• The card at face value can be weaker than usual. It can be seen with Miscalculation. Having that flexibility can and should make the second mode weaker. That is not a big deal and not ruling cards out of playability.

This time cycling is designed right. It is cheap, it is on spells pretty close to playability without it. This time the cycling cost is significantly cheaper than the spell itself, no more trashy two drops with cycling that costs two mana. Cycling is a great enabler to narrow cards that would be prone to sideboards without it. A final note in this already thorough background is that today we have better synergies for cycling cards, with delve, delirium, Snapcaster Mage, JVP, tarmogoyf, Torrential Gearhulk and more. Unfortunately, we did not get any fatties with cycling relevant for reanimator.

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White

Cast Out – solid playable

It feels weird cycling this, as it is one of the least dead cards ever. However it is expensive enough you should be doing so if you have a spare mana early and not regret it. Preferably you are a control deck with more answers in your maindeck so losing one is not a big deal. An Oblivion Ring is likely better still, just because it can answer everything a turn earlier. However instant speed is unique in white and quite great. It fills an empty hole among white’s versatile removals. Cast Out is seldom a card you are unable to make good use of. It seems like an upgarde Faith’s Fetters. Fetters can be better against aggressive decks, but only there and the tempo you can gain from Cast Out can outweigh it. Cast Out is obviously what you’d rather have in hand when you do not draw that 4th land, or conversely have too many removal spells in hand. This is a filler most decks will want. Might be good even in medium cubes. I don’t want to call this staple just because there are many options for white removals and they can be tailored for a specific mategame, but I really think every large cube should be playing this for the foreseeable future.

 

Forsake the Worldly – fringe playable to staple (in unpowered)

There are plenty of answers in white at three to artifacts, enchantments and nearly everything (Oblivion Ring, Council’s Judgment). As all of white’s removals at that cost exile, it not that exciting. Cycling 2 is heavy on the curve as well. You want much cheaper disenchants in a powered cube against fast mana. Exile will usually be unnecessary in that environment as you will have targets around consistently. The exile is still useful against Wurmcoil Engine, Daretti, Hangarback Walker and Purphoros. This is better than Revoke Existence and Seal of Cleansing, but I prefer the original Disenchant and Fragmentize in my list. I just cannot see it being a correct maindeck over a Banishing Light variant. In unpowered it is likely better than all Disenchant variants because it is harder to justify maindecking artifact hate. I’d still pick Cast Out over it, and Oblivion Ring itself so only play it in addition. In a large cube you’ve likely maxed out on the premium pieces and want more, so this should fine a comfortable home there for a long while.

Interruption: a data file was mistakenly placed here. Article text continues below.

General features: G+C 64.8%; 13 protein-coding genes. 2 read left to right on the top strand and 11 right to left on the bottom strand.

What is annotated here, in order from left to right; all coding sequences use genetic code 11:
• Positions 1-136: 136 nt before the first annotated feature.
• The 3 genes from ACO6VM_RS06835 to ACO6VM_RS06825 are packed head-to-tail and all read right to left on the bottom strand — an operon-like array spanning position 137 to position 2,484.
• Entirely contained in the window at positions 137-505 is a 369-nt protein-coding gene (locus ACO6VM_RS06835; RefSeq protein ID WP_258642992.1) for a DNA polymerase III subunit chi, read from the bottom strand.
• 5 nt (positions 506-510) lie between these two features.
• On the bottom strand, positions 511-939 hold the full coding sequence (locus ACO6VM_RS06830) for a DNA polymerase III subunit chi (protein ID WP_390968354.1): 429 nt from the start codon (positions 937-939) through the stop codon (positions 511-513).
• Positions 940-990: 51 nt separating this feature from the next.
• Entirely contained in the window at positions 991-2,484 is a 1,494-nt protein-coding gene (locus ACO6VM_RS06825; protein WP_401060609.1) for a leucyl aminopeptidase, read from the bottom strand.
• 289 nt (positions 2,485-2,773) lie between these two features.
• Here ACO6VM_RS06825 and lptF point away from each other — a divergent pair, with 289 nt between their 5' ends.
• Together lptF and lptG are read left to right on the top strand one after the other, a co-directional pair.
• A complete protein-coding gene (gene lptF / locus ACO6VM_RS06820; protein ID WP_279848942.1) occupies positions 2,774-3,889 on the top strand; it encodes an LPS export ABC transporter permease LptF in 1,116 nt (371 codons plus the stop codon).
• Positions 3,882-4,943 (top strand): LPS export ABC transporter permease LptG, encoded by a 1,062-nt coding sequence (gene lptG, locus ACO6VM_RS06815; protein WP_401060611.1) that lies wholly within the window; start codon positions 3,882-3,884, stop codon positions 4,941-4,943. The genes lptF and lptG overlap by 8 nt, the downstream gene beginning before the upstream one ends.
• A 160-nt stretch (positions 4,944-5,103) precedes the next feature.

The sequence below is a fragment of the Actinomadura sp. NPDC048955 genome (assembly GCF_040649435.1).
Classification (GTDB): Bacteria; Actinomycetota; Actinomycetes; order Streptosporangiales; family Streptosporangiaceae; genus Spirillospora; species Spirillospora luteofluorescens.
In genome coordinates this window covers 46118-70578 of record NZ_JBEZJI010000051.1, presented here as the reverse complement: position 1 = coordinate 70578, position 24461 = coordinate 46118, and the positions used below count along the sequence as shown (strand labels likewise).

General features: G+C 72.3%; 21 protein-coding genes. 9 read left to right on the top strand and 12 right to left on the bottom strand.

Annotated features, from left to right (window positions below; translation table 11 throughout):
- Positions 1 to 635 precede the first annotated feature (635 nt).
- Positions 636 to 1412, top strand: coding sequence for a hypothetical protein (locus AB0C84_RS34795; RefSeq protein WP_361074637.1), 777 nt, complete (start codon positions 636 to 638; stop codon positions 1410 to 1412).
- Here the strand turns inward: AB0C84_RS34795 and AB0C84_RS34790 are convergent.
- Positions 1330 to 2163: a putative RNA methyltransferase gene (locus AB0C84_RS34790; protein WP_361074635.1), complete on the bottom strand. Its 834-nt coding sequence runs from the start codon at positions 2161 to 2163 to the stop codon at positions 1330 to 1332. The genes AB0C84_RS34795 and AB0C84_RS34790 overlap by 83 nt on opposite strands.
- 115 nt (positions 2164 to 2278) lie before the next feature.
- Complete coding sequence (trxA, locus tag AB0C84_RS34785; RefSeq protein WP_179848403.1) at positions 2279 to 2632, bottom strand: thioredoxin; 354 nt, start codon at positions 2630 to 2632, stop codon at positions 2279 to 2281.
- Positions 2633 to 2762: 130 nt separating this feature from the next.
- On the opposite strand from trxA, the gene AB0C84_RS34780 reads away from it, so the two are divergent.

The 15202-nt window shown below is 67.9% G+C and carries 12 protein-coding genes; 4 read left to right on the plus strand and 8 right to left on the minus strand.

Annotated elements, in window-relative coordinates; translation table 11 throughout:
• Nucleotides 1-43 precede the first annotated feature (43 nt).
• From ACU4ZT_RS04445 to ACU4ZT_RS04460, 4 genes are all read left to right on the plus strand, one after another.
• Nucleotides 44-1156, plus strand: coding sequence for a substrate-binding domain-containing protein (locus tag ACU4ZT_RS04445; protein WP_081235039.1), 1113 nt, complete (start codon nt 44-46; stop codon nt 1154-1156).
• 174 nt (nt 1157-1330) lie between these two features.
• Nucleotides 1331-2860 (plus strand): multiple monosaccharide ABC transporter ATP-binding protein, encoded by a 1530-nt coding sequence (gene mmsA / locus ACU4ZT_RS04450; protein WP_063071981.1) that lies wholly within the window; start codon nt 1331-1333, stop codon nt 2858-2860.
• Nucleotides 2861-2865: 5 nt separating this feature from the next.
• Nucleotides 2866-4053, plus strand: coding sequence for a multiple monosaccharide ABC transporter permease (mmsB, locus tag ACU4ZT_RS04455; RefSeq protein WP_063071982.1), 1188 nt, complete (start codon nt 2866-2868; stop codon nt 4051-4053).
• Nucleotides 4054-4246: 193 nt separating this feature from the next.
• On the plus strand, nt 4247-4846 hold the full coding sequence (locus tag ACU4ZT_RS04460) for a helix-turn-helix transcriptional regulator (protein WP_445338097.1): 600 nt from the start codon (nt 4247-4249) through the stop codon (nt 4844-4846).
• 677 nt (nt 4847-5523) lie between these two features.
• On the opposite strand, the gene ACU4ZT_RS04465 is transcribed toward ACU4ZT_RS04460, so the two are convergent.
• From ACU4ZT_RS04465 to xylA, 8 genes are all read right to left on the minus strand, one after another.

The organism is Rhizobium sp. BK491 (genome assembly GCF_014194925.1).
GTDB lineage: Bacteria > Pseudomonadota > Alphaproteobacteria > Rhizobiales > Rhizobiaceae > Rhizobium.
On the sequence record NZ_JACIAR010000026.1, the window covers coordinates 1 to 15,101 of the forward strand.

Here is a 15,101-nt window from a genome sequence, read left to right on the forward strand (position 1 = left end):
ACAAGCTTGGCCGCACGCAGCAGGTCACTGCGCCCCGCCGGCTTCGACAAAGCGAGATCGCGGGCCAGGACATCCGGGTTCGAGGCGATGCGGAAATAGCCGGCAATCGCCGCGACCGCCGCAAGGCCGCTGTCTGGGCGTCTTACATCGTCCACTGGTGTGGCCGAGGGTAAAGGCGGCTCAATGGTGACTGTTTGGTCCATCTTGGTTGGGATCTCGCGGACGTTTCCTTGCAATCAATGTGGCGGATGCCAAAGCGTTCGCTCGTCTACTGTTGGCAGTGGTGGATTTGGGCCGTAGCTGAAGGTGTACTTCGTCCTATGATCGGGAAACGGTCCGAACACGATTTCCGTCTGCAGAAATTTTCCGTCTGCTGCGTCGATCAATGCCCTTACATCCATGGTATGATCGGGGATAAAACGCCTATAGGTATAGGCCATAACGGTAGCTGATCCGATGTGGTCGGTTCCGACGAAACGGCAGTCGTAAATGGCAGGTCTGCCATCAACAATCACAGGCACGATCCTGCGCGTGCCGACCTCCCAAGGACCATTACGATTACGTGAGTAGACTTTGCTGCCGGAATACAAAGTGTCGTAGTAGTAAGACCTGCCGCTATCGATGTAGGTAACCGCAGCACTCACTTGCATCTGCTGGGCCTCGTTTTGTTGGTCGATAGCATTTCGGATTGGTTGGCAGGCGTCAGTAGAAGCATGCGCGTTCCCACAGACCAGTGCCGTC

Blue

Curator of Mysteries – playable

4/4 fliers for four have historically never succeeded in cube. This is the best such card by far. A middle-sized flier is problematic in blue. There are only few scenarios where you want a 4/4 flier in a control deck. Yet when you do, you glad you have that sphinx ready and the cost is minimal. Sometimes you just need a fat blocker in the sky. Sometimes a pesky planeswalker needs addressing. Other times, you are already in control and looking for a way to seal the deal. Usually blue decks cannot afford to pack generic beaters as the middle of the curve is too congested. But blue is the color that likes cheap cycling the most, especially if you pack some permission. Curator should really be cycled most of the time, yet it is still a great card. In a tempo deck it is by far better than for control too. It is very convenient with the new Liliana and has medium synergy with other reanimation effects. The scry triggers is not flavor text completely, it works well with looters. Blue has very competitive top end to its four drops, but it dwindles quickly. I significantly prefer it to Dungeon Geists or any other 4/3 or 4/4 flier for blue at four mana, and so far Curator was moderately impressive in testing.